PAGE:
Agartha (sometimes Agartta, Agharti, Agarath, Agarta or Agarttha) is a legendary kingdom that is said to be located in the Earth's core. It is related to the belief in a hollow Earth and is a popular subject in esotericism.
Nineteenth-century French occultist Alexandre Saint-Yves d'Alveydre published the first "reliable" account of Agartha in Europe. According to him, the secret world of "Agartha" and all of its wisdom and wealth "will be accessible for all mankind, when Christianity lives up to the commandments which were once drafted by Moses and God", meaning "When the Anarchy which exists in our world is replaced by the Synarchy." Saint-Yves gives a lively description of "Agartha" in this book as if it were a place which really exists, situated in the Himalayas in Tibet. Saint-Yves' version of the history of "Agartha" is based upon "revealed" information, meaning received by Saint-Yves himself through "attunement".
The explorer Ferdynand Ossendowski wrote a book in 1922 titled Beasts, Men and Gods. In the book, Ossendowski tells of a story which was imparted to him concerning a subterranean kingdom which exists inside the Earth. This kingdom was known to the Buddhists as Agharti.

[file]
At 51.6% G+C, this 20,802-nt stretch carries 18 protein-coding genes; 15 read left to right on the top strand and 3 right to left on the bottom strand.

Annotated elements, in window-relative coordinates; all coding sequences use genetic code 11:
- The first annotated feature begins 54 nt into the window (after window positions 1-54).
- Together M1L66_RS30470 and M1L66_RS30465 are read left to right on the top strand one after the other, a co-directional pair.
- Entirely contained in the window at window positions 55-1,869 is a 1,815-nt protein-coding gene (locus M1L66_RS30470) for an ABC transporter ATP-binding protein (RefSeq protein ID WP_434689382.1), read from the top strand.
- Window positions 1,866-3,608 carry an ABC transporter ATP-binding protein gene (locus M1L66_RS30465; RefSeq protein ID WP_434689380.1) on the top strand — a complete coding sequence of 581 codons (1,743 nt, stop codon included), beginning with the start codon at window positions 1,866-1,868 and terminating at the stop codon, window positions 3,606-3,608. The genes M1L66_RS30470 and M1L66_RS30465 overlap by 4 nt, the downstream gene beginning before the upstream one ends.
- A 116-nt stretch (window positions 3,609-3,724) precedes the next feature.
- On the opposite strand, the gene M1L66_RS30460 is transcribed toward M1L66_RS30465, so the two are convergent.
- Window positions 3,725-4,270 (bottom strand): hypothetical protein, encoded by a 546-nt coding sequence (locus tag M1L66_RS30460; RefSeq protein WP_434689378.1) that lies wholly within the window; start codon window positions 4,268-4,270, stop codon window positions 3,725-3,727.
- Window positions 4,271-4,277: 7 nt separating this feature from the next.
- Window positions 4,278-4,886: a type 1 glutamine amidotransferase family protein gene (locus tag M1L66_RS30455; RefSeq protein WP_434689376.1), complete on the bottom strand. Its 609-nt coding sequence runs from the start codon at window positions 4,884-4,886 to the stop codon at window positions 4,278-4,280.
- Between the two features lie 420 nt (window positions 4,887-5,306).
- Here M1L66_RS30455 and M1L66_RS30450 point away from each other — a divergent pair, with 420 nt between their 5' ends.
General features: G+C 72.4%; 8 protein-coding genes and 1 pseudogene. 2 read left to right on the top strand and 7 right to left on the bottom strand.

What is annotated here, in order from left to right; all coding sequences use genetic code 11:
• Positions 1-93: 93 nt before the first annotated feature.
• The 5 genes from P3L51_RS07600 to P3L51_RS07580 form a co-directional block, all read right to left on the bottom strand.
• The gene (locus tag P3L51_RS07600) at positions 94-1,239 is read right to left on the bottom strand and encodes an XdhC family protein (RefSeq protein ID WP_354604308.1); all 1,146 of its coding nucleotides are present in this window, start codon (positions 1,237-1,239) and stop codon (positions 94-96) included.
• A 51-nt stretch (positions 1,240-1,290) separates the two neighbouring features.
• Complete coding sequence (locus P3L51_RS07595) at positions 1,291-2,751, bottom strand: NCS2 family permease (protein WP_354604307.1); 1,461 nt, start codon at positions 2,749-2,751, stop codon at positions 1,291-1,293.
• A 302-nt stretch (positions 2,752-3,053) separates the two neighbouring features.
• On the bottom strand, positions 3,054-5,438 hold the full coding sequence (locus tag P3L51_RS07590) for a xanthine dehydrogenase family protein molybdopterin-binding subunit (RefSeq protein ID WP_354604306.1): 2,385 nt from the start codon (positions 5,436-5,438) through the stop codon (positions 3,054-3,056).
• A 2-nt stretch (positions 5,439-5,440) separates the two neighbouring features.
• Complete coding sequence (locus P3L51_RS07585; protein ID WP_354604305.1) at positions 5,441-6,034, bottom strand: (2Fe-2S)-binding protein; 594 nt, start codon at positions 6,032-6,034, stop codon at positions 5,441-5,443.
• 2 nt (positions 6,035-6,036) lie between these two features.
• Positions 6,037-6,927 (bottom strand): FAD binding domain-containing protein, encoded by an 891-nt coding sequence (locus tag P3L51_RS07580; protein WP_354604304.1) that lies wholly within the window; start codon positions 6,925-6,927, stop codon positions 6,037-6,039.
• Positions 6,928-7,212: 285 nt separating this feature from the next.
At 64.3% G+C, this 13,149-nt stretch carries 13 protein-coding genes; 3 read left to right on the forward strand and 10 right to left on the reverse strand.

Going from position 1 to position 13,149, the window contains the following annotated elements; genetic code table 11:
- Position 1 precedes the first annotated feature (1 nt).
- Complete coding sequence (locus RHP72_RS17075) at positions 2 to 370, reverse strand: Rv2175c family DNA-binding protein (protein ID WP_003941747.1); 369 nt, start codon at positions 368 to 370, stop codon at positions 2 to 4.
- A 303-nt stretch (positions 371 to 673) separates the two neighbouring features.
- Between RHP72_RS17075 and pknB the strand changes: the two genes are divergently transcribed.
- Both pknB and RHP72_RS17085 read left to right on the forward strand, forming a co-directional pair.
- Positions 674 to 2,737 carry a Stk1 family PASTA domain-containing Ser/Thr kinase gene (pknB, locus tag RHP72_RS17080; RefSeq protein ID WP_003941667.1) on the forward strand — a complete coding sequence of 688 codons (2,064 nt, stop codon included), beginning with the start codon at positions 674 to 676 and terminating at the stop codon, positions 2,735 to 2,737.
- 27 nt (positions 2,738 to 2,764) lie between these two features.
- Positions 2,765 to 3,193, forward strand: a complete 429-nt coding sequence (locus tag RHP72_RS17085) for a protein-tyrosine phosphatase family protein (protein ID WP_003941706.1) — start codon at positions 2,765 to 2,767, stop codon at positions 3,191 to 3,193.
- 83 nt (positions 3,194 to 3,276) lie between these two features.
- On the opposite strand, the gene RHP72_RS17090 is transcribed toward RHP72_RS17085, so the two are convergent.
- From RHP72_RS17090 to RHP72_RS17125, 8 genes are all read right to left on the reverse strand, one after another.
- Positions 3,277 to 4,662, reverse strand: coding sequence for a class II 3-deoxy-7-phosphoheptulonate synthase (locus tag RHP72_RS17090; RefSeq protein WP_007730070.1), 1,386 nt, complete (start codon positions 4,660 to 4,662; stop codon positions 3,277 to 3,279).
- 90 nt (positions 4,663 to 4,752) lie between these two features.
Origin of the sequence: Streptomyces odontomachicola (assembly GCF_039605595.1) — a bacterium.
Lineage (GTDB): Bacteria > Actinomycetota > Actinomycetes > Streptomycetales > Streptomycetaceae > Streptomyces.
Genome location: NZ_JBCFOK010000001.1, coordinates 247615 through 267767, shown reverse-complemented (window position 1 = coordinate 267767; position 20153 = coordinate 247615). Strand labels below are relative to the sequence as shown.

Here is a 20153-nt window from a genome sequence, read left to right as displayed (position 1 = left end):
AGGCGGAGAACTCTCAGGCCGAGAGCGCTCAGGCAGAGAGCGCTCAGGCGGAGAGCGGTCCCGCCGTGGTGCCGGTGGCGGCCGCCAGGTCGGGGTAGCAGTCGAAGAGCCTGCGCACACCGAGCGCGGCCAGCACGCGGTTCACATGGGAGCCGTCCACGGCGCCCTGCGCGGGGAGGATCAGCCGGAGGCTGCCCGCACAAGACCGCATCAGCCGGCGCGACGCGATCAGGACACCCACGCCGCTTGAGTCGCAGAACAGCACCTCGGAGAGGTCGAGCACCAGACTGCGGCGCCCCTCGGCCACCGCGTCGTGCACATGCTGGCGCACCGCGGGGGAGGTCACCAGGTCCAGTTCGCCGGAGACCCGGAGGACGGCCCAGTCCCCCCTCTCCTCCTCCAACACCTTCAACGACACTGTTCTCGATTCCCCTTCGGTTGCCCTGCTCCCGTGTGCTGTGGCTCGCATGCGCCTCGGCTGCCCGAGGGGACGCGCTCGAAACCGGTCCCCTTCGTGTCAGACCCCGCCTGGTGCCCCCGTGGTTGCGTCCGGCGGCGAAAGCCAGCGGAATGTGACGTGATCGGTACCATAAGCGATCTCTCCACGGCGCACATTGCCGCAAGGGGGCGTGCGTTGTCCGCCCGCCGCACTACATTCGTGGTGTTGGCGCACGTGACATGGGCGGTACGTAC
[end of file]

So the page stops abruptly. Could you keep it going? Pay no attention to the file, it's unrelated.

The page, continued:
Connections to mythology
Agartha is frequently associated or confused with Shambhala (often called Shangri-la in some texts) which figures prominently in Vajrayana Buddhism and Tibetan Kalachakra teachings and revived in the West by Madame Blavatsky and the Theosophical Society. Theosophists in particular regard Agarthi as a vast complex of caves underneath Tibet inhabited by evil demons, called asuras. Helena and Nicholas Roerich, whose teachings closely parallel theosophy, see Shambhala's existence as both spiritual and physical.
In popular culture
Agartha features prominently as the setting in the 2011 Japanese anime film Children Who Chase Lost Voices. It is depicted as a vast, subterranean land where a mystical and highly-advanced civilization once thrived alongside beings called Quetzalcoatl. Agarthan civilization has declined significantly over the centuries due to constant invasions by greedy surface countries, but it continues to guard the Gate of Life and Death, where one can wish for a person to be returned to life.
- Ossendowski, Ferdinand; Palen, Lewis Stanton (2003), Beasts, Men and Gods, Kessinger Publishing, p. 118, ISBN 978-0-7661-5765-1
- Eco, Umberto (5 August 2006). "Commentary: Spheres of influence". The Observer.
- Tamas, Mircea Alexandru (2003), Agarttha, the invisible center, Rose-Cross Books, ISBN 978-0-9731191-1-4
- Guenon, Rene (1958), Le Roi du Monde, Gallimard
- Ferdynand Ossendowski (1922). Beasts, Men and Gods. New York: E. P. Dutton & Company.
- Greer, John Michael (2003), The New Encyclopedia of the Occult, Llewellyn Publications, ISBN 1-56718-336-0
- File:"About Shambala" N.Roerich.ogg
- Saint-Yves d’Alveydre and the Agartthian Connection, by Joscelyn Godwin.
- Map/diagram of Agharta and the Hollow Earth, based on writings of Raymond W. Bernard.
- On Edward Bulwer-Lytton: Agharta, Shambhala, Vril and the Occult Roots of Nazi Power, by Joseph George Caldwell.
- "An Algorithmic Agartha"—Essay-Contribution to Culture Machine 16, 2015 (the journal's Special-Issue on Drone Culture).